Many fans of the Green Bay Packers credit (or blame) the team's careful salary-cap management on general manager Ted Thompson. While Thompson does indeed pass down the protocol to his subordinates, the person actually charged with executing the plan is Russ Ball.
Most teams have dedicated negotiators and cap specialists, but few give as much authority as Green Bay does with Ball. Personnel executives such as Eliot Wolf and Brian Gutekunst garner more attention, but Ball actually has as much or more impact on how the team looks each year. As such, some believe Ball could become a GM at some point in the future.
With that in mind, learning more about Ball has become a greater focus of the reporting on the Packers.
Michael Cohen's excellent series on the Packers' chief negotiator continues with a lengthy discussion on how Russ Ball balances the team's salary-cap doctrine (one of the most frugal in the league) with the need to retain the best players. While Ted Thompson makes the big decisions, Ball handles all of the contract negotiations, making him one of the most important and influential executives in the NFL.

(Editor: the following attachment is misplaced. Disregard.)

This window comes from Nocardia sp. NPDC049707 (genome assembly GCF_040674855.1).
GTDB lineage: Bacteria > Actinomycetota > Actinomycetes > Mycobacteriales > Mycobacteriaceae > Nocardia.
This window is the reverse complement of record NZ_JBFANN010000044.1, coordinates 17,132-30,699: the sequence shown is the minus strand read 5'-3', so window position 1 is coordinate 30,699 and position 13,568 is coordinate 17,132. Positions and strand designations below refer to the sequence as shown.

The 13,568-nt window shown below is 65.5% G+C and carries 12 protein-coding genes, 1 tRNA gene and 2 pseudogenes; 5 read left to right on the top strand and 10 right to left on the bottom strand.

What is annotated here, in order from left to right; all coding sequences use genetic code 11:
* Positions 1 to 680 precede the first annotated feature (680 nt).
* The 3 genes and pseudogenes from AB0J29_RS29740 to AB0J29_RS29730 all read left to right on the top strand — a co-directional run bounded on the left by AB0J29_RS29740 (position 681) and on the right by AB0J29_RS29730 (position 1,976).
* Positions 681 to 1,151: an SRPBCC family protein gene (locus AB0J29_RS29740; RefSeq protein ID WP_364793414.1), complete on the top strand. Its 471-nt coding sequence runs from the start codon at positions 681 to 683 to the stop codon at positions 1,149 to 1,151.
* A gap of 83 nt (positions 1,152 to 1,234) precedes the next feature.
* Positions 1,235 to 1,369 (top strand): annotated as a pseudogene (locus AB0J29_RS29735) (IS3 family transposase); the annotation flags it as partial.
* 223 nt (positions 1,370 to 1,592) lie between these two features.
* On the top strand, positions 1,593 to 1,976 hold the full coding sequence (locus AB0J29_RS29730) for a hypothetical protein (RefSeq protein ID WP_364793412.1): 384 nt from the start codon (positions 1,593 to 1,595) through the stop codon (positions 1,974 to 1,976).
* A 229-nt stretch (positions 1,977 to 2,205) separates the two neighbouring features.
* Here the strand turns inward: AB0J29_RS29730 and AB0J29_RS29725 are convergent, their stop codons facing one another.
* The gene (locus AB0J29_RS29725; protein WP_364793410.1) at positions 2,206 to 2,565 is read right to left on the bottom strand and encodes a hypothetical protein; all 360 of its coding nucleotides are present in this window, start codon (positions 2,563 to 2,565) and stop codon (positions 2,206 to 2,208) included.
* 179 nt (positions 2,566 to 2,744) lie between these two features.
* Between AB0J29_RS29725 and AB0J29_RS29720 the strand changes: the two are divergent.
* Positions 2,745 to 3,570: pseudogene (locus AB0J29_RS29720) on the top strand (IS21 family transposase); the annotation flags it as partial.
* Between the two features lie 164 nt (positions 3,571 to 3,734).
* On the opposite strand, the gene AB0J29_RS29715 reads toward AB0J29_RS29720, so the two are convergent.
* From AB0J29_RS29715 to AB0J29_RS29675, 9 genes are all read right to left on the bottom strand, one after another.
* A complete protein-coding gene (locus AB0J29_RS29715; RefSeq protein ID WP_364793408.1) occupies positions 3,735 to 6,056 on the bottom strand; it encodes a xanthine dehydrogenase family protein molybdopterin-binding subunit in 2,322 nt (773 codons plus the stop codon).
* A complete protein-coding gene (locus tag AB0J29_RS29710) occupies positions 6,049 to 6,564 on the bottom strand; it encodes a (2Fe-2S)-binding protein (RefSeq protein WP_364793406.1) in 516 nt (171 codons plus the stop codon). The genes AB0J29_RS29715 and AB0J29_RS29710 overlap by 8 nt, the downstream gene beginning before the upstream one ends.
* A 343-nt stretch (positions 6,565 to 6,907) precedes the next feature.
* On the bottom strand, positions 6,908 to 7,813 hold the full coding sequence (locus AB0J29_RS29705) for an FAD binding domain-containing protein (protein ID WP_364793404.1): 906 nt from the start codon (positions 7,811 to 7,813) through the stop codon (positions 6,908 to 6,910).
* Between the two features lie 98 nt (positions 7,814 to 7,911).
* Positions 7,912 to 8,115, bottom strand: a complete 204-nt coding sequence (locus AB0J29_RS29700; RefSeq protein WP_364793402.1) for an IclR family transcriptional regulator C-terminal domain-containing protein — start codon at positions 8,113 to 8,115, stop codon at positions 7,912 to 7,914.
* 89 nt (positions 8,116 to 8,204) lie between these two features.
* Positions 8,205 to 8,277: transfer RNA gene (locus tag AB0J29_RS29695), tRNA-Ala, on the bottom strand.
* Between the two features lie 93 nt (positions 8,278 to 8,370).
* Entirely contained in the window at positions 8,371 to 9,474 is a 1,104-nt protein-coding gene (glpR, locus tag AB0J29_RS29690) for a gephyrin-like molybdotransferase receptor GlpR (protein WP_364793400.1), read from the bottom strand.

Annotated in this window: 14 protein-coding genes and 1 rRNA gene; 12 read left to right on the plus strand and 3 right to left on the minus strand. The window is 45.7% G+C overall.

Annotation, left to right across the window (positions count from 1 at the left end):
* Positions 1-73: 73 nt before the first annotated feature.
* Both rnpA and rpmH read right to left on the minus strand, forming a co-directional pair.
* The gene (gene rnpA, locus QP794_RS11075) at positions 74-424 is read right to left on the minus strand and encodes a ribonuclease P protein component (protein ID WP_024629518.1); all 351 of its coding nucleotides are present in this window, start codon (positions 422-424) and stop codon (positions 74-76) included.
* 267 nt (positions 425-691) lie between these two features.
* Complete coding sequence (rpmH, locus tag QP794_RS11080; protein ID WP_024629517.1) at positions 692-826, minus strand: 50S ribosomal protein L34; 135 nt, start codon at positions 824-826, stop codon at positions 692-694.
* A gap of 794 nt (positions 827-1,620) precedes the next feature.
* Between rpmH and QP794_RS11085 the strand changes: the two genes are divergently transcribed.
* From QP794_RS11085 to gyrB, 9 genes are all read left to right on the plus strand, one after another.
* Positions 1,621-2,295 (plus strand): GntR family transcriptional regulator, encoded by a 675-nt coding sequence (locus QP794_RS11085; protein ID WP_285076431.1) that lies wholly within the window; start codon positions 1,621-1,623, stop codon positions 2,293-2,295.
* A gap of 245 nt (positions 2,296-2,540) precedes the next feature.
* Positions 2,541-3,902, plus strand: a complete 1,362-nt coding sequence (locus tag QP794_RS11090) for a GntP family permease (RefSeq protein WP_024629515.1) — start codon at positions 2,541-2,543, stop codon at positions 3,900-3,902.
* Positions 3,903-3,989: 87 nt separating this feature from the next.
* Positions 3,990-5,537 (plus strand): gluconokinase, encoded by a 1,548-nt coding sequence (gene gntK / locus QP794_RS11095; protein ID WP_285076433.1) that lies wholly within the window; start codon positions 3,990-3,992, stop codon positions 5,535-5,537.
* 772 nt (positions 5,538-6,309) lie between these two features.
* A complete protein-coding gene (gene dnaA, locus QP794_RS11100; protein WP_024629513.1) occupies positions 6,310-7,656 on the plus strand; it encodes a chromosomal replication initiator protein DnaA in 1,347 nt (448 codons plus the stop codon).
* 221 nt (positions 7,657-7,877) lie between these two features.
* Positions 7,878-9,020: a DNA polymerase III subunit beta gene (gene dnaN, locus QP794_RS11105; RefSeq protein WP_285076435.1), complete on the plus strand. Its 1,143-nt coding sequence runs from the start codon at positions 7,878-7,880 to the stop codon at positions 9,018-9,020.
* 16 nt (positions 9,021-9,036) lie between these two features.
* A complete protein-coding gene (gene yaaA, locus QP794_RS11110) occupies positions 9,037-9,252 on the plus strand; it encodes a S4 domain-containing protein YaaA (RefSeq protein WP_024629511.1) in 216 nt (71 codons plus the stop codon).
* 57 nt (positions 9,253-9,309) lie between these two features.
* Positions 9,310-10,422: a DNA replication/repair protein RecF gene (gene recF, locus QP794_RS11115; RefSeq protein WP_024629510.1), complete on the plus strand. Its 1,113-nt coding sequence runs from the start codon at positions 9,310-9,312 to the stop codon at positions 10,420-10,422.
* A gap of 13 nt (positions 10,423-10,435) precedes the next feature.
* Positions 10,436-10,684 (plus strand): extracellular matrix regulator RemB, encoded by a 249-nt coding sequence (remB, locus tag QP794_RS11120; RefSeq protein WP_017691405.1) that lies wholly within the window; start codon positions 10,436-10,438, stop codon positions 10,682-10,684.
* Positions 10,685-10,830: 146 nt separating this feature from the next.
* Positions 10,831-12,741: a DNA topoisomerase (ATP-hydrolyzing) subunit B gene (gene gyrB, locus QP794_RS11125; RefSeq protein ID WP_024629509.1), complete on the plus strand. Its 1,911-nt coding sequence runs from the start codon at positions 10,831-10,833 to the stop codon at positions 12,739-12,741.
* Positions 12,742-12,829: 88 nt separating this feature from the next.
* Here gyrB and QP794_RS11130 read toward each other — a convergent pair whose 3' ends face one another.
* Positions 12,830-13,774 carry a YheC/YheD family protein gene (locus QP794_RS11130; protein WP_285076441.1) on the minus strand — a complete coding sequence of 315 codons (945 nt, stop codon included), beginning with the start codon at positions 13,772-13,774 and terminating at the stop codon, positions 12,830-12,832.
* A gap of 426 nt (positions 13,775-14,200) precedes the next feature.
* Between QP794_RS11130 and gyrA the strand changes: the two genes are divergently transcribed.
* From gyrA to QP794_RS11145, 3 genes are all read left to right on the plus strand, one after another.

Unlike in past years when Mike McCarthy balanced the Packers' offseason practice time relatively evenly between offense and defense, the coach plans to lean more heavily on work for the pass defense. This, of course, comes as a direct response to the way Green Bay's season ended in Atlanta.
While Davon House's reputation fell off last year after the Jacksonville Jaguars utilized him more infrequently, his regression had more to do with a change in defensive scheme than diminished physical ability. Back in Green Bay after a two-year absence, House now returns to a scheme in which he played his best football.